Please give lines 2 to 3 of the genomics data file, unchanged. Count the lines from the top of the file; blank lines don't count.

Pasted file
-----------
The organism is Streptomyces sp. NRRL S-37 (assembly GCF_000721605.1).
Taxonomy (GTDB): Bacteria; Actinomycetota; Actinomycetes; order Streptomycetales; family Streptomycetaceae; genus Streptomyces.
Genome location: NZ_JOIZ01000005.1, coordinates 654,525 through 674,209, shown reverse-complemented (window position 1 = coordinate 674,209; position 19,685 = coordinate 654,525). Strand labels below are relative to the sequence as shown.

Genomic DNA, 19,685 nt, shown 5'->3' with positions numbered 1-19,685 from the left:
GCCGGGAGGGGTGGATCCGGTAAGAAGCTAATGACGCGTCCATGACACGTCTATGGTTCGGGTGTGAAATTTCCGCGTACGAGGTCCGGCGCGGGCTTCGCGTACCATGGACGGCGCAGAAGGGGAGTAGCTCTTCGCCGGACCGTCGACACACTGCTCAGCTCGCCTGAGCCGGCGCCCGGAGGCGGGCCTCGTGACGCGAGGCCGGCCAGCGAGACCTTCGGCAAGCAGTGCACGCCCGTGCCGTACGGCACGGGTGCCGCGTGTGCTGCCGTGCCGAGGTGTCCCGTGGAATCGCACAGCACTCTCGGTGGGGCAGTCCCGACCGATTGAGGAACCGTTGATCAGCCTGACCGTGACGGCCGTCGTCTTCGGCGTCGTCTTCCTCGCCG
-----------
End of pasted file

Taxonomy (GTDB): Bacteria; Actinomycetota; Actinomycetes; order Streptomycetales; family Streptomycetaceae; genus Streptomyces.
Genome location: NZ_JOIZ01000005.1, coordinates 654,525 through 674,209, shown reverse-complemented (window position 1 = coordinate 674,209; position 19,685 = coordinate 654,525). Strand labels below are relative to the sequence as shown.